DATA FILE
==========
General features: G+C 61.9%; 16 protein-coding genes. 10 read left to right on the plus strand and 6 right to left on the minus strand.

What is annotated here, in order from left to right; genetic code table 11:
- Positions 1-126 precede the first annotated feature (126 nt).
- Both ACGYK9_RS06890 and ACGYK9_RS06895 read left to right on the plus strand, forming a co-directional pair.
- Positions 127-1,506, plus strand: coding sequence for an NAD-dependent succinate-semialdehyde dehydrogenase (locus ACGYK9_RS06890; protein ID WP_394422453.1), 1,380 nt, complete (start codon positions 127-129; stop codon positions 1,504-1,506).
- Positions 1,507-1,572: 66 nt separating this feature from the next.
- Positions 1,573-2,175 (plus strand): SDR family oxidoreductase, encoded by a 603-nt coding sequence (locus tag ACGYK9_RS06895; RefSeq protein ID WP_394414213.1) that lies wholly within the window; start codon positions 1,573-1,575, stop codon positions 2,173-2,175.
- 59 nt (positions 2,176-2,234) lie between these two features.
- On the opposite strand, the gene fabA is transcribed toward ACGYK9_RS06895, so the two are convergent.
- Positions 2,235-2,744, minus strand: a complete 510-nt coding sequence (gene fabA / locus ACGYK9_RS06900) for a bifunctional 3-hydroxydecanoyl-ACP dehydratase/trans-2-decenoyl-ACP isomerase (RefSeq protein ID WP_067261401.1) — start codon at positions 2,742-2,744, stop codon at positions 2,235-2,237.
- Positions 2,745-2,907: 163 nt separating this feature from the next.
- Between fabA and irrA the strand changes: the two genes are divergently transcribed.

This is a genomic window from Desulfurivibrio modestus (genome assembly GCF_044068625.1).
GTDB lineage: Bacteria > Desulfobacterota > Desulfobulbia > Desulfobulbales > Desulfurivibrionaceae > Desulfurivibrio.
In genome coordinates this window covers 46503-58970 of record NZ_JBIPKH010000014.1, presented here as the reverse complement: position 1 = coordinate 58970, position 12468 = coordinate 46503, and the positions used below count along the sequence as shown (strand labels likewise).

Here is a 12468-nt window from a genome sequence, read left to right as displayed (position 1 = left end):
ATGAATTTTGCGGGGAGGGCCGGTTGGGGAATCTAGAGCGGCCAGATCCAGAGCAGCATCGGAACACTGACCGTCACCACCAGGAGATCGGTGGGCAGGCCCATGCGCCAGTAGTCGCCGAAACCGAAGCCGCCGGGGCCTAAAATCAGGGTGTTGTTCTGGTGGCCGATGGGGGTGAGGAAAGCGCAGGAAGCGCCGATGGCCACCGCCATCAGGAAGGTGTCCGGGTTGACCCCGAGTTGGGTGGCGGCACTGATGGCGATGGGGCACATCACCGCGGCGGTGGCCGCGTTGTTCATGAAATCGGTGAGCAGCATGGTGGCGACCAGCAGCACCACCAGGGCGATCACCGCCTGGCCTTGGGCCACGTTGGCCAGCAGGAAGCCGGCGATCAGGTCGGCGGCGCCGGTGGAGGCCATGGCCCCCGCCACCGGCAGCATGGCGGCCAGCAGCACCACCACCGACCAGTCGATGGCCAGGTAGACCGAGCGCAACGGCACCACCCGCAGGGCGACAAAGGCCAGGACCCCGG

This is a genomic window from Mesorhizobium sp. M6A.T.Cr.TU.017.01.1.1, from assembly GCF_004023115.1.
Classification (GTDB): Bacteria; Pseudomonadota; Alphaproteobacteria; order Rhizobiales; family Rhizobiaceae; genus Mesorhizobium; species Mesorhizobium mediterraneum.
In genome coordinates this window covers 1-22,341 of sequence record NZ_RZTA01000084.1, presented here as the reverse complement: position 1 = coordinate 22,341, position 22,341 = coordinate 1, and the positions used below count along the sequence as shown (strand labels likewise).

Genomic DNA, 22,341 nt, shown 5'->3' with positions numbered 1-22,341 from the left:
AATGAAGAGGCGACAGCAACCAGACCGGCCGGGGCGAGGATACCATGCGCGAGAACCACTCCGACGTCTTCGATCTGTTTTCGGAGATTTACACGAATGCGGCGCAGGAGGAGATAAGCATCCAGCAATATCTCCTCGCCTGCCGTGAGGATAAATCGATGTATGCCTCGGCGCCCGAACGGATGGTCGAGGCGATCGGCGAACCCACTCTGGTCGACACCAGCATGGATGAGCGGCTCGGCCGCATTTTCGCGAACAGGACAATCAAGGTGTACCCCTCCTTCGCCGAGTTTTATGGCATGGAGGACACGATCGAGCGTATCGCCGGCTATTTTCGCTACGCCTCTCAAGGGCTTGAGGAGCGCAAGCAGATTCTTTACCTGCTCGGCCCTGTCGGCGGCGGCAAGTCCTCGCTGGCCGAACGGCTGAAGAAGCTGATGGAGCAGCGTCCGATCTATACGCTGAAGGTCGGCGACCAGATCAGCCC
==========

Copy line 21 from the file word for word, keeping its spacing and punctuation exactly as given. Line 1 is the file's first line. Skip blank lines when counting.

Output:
Genomic DNA, 22,341 nt, shown 5'->3' with positions numbered 1-22,341 from the left: